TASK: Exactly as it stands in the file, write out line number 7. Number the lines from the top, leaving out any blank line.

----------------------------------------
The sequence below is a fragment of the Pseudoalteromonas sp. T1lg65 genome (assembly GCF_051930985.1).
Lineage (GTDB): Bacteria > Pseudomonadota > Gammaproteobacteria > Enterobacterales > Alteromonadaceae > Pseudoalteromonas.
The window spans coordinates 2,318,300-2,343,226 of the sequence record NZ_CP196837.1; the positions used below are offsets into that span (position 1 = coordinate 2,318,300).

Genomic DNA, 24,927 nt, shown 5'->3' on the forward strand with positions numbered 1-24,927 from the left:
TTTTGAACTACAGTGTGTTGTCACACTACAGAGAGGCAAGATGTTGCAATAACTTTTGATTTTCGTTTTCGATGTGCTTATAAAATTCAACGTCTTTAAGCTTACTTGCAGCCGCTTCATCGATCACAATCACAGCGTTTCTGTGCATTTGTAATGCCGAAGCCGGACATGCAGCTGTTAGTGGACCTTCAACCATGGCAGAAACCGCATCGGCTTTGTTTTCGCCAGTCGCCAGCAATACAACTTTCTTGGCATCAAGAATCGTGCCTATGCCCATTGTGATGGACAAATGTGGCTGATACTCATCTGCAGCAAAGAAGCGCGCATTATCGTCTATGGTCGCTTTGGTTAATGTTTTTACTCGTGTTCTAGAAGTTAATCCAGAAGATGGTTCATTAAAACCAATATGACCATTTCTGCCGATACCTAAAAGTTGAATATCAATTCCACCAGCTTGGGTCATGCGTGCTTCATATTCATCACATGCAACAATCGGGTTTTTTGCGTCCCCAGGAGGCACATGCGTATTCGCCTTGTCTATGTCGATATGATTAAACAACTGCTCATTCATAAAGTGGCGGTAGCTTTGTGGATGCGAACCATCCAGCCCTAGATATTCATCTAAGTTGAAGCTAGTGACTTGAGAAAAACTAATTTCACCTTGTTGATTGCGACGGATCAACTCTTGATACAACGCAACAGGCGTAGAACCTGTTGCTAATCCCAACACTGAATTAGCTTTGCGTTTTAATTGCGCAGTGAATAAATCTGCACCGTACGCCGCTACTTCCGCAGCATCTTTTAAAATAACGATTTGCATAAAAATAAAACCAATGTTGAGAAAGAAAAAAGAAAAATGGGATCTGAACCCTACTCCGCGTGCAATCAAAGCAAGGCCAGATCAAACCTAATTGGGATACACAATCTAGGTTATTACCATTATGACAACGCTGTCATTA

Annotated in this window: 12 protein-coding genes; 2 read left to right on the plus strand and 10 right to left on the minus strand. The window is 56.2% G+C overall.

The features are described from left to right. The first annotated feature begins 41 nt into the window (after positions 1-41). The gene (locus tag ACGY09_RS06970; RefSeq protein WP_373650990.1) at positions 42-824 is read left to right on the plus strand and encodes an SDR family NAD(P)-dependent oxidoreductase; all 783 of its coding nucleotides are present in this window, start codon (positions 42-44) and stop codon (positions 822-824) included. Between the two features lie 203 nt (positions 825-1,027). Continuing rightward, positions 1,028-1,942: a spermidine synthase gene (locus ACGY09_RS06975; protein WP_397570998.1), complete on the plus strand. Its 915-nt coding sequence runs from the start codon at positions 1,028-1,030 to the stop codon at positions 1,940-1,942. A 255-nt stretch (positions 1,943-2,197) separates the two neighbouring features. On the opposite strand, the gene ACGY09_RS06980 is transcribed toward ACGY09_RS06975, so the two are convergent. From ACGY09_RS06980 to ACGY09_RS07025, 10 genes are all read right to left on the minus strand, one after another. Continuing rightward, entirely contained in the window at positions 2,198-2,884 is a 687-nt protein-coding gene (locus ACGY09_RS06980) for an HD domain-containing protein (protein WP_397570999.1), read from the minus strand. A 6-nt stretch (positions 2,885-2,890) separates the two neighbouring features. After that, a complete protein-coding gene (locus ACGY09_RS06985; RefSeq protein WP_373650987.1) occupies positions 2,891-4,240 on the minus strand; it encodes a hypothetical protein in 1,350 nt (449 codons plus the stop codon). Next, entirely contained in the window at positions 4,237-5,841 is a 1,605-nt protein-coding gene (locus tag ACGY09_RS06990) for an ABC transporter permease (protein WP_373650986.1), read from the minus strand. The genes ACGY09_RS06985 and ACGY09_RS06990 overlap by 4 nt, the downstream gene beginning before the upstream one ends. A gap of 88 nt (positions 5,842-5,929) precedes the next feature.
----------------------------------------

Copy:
The features are described from left to right. The first annotated feature begins 41 nt into the window (after positions 1-41). The gene (locus tag ACGY09_RS06970; RefSeq protein WP_373650990.1) at positions 42-824 is read left to right on the plus strand and encodes an SDR family NAD(P)-dependent oxidoreductase; all 783 of its coding nucleotides are present in this window, start codon (positions 42-44) and stop codon (positions 822-824) included. Between the two features lie 203 nt (positions 825-1,027). Continuing rightward, positions 1,028-1,942: a spermidine synthase gene (locus ACGY09_RS06975; protein WP_397570998.1), complete on the plus strand. Its 915-nt coding sequence runs from the start codon at positions 1,028-1,030 to the stop codon at positions 1,940-1,942. A 255-nt stretch (positions 1,943-2,197) separates the two neighbouring features. On the opposite strand, the gene ACGY09_RS06980 is transcribed toward ACGY09_RS06975, so the two are convergent. From ACGY09_RS06980 to ACGY09_RS07025, 10 genes are all read right to left on the minus strand, one after another. Continuing rightward, entirely contained in the window at positions 2,198-2,884 is a 687-nt protein-coding gene (locus ACGY09_RS06980) for an HD domain-containing protein (protein WP_397570999.1), read from the minus strand. A 6-nt stretch (positions 2,885-2,890) separates the two neighbouring features. After that, a complete protein-coding gene (locus ACGY09_RS06985; RefSeq protein WP_373650987.1) occupies positions 2,891-4,240 on the minus strand; it encodes a hypothetical protein in 1,350 nt (449 codons plus the stop codon). Next, entirely contained in the window at positions 4,237-5,841 is a 1,605-nt protein-coding gene (locus tag ACGY09_RS06990) for an ABC transporter permease (protein WP_373650986.1), read from the minus strand. The genes ACGY09_RS06985 and ACGY09_RS06990 overlap by 4 nt, the downstream gene beginning before the upstream one ends. A gap of 88 nt (positions 5,842-5,929) precedes the next feature.